Usually when you find a war novel, it’s about World War 2, and when you find a book about World War 2 it doesn’t have supernatural goings-on. Well, there are more zombie Nazi’s than you can shake a stick at, but you know what I mean…
Ghost Talkers, published by Tor Teen written by Mary Robinette Kowal, whose last big series was Glamourist Histories about glamour magic in the Regency era. So moving on to mediums in WW1 is not such a big jump for her.
Of the two World Wars, WW2 seems to get the most press because it cemented the world order as it is today including the US’s foreign policy, diminishment of Europe’s global power through colonialization and the formation of the UN. On top of that you have the Nazi’s functioning as the ultimate villain. Not only are they this regimented, theatrical, Hugo Boss wearing army but they are simultaneously engaged in a massive war and working to exterminate millions of people. It’s storytelling gold, making a dramatic movie, or book, or comic etc..
But WW1 gets overlooked a lot of the time because, for one thing, it happened at the beginning of the last century and for another it gets billed as the prequel to WW2. But what a lot of people don’t think about is how much WW1 changed warfare. Armies went through massive changes in fighting style, philosophy, and weaponry. It was the time period where soldiers went from looking like a Napoleonic maypole to something that we recognise as a soldier today.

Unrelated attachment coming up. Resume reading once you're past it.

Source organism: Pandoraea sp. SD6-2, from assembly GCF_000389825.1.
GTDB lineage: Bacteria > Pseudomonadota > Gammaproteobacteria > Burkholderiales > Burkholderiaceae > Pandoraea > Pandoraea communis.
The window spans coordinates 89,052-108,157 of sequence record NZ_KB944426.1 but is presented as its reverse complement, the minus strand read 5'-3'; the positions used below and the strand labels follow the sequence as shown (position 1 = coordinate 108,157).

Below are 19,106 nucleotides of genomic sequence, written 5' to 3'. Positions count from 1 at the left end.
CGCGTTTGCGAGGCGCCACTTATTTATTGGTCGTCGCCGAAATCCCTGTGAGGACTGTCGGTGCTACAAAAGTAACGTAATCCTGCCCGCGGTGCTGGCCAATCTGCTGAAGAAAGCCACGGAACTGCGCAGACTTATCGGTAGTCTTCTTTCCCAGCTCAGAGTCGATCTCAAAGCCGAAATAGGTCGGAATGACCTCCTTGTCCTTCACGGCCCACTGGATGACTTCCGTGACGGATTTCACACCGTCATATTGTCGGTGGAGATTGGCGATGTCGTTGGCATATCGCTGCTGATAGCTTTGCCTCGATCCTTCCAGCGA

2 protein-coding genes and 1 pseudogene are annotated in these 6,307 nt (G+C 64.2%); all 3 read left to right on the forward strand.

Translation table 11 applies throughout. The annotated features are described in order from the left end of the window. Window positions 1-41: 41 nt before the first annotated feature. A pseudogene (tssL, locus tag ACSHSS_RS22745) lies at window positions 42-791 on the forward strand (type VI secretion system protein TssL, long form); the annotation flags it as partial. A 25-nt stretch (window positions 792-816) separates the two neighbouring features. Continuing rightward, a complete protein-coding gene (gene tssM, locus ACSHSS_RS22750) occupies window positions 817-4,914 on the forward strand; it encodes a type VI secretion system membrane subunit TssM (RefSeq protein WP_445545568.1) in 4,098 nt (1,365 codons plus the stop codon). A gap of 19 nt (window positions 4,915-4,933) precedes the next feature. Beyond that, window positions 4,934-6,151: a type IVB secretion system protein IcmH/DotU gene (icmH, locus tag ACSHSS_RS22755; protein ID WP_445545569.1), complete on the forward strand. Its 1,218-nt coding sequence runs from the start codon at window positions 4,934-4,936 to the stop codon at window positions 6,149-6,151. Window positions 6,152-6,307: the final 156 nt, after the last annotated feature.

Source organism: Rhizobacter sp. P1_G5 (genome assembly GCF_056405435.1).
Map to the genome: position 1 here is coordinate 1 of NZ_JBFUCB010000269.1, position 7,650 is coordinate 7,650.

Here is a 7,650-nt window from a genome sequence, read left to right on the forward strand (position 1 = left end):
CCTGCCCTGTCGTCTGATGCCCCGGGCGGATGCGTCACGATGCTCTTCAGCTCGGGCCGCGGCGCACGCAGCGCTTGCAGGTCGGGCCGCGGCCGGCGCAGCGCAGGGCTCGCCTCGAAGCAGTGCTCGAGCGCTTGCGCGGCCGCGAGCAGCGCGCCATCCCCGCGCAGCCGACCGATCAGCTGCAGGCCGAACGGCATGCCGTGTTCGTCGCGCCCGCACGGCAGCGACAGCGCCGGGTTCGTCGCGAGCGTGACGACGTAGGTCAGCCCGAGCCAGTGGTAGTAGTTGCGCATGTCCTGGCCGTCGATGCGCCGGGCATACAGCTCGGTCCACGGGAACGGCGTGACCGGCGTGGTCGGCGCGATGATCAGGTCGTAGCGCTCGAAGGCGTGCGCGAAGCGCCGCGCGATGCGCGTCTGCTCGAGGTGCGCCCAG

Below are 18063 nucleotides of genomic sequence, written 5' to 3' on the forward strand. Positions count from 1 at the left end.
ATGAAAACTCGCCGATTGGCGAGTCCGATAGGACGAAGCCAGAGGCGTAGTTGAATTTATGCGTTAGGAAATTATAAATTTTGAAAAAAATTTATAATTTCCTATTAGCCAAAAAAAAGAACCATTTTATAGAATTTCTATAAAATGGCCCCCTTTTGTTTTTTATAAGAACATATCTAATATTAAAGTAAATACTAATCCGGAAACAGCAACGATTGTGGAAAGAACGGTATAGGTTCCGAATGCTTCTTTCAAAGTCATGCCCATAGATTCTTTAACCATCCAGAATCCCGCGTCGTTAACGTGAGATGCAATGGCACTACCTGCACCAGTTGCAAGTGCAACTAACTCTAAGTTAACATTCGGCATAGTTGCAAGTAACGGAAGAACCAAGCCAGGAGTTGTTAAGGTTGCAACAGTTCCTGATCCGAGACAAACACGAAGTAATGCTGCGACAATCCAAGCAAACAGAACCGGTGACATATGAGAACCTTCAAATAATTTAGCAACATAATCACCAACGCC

And most importantly, WW1 changed the outlook on war. Before the Great War it was far easier to present battle as glorious, honourable, and masculine. But the meat grinder that was the first World War created a very cynical people who understand the horrors of modern warfare.
I guess my point is I’m glad to find a story set in WW1.
The heroine of Ghost Talkers is Ginger, an American heiress working for the British army. On the surface she works for hospitality services, taking care of soldiers when they’re on leave, but really she helps run the Spirit Corps.
The Spirit Corps is a group of mediums who have conditioned soldiers who have died on the front to appear before them so that they can take their reports of what was happening around them when they died. This way the British Army can get rapid notice of any military offensives that are causing massive casualties or even pass on information they catch from the German’s as they’re dying. The tactical advantage that the ghost soldiers’ give them is invaluable.
But the Germans have caught on the fact that dead soldiers are reporting in. They are desperate to replicate the process for themselves but they have been unable to figure out how the British have conditioned the soldiers to report in. Worse, there is a leak somewhere in the British forces, one that Ginger must stop before the Germans get a hold of the secret to conditioning.
Ginger is a plucky heroine. As a medium she can read people’s auras and remove her soul from her body in order to see and communicate with the dead. She can also experience a ghost’s memories as her own, meaning she’s experience hundreds of deaths soldiers on the front. Ginger is highly involved with the running of the Spirit Corps and deals a lot with the army even though she is technically not a soldier. She’s like a Peggy Carter psychopomp.